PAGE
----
TOKYO: Japanese Prime Minister Taro Aso on Friday announced a new 23 trillion yen ($255 billion) stimulus package to shore up his country’s economy, with measures to spur employment, encourage lending and inject capital into financial markets.
“The global downturn is said to be a recession on a scale that comes once in a century,” Mr. Aso said.
The new package includes 10 trillion yen ($111 billion) in tax breaks and public financing, and provides for up to 13 trillion yen ($144 billion) to address the credit crunch, including capital injections for lenders and other financial institutions.
As the global financial picture continues to darken, governments are fast-tracking massive stimulus plans to shore up their economies. European Union leaders looked set to back a $260 billion package on Friday, after plans announced in recent weeks in India, China and the U.S.
Friday’s announcement comes on the heels of 27 trillion yen in measures announced in October, which included expanded credits for small businesses and a cash payout to every household to spur spending. “Since then the economy has worsened beyond our expectations,” Mr. Aso said.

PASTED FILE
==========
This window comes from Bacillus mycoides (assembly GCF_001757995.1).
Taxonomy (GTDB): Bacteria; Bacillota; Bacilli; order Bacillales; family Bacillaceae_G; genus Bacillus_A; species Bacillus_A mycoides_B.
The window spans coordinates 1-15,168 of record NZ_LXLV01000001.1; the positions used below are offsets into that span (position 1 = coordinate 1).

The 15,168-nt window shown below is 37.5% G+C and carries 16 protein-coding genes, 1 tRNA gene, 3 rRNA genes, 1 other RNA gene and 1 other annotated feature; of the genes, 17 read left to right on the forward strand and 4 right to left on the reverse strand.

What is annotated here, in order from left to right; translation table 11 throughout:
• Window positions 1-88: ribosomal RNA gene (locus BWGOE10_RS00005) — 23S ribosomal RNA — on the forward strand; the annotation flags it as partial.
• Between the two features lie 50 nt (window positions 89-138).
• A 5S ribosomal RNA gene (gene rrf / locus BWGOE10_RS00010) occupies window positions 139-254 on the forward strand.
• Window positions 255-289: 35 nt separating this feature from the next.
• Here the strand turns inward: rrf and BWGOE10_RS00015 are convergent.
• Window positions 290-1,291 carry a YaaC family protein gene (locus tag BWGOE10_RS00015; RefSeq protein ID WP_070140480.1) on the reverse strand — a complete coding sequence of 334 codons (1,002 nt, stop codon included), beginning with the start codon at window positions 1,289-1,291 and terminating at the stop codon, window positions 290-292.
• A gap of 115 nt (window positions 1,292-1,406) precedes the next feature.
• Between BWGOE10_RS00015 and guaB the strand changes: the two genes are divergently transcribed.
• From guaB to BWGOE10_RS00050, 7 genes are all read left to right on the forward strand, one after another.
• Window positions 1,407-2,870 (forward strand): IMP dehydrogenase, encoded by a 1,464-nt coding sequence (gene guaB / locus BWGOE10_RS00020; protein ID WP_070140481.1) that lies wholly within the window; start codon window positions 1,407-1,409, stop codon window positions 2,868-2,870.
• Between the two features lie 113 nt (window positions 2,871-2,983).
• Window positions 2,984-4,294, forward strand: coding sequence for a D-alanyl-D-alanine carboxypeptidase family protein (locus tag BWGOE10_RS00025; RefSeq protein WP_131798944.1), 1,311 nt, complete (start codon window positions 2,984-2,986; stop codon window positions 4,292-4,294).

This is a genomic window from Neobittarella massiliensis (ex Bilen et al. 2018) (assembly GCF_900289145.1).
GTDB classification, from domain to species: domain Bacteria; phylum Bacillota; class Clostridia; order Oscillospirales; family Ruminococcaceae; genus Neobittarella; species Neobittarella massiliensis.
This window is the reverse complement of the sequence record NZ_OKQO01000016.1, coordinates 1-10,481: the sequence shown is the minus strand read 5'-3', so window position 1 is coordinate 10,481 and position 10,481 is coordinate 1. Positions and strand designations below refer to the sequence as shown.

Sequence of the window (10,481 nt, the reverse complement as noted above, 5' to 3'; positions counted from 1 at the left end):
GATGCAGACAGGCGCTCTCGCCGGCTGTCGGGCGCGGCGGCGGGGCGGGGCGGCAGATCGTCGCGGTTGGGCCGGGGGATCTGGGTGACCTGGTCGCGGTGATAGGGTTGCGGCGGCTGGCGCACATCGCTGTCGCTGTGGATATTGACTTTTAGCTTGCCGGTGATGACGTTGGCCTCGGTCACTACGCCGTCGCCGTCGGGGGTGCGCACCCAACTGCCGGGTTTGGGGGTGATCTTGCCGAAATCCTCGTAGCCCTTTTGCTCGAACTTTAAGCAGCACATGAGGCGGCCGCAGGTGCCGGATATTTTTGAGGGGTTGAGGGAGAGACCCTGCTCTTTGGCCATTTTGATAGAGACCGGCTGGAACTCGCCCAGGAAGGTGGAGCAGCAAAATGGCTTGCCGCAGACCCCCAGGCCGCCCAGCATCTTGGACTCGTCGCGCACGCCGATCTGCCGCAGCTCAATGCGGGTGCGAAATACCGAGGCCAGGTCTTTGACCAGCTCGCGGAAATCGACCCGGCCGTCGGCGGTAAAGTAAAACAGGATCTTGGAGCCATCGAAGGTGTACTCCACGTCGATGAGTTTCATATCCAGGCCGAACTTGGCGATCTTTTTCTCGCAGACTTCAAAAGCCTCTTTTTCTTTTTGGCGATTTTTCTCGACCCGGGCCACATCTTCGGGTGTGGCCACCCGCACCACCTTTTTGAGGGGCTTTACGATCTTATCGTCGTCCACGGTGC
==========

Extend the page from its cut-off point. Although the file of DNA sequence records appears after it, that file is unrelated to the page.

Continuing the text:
The total comes to at least 40 trillion yen, with some overlap in the two sets of financial measures. Mr. Aso pointed to falling stocks and the surging yen, and said the newest package was needed to boost employment and stabilise Japan’s economic system. He said it would provide support including tax breaks for workers affected by the economic slowdown and home buyers, as well as funds for injection into markets and support for mid-sized businesses.
Before Mr. Aso’s announcement on Friday, the yen surged to a 13-year high against the dollar.
The U.S. currency sank to 88.16 yen in afternoon trading in Tokyo, its lowest level since August 2, 1995. Japanese stocks plunged as the yen surged; the benchmark Nikkei 225 stock average slid 5.6 per cent to 8235.87.
A strong yen is especially painful for Japan’s export-driven economy as it cuts into profits made abroad, even as slowing demand drags down sales.
The new stimulus plan was announced as Mr. Aso and leaders from China and South Korea were preparing for their first trilateral summit, to be held on Saturday in the southern Japanese city of Fukuoka. The summit was expected to be dominated by financial issues. — AP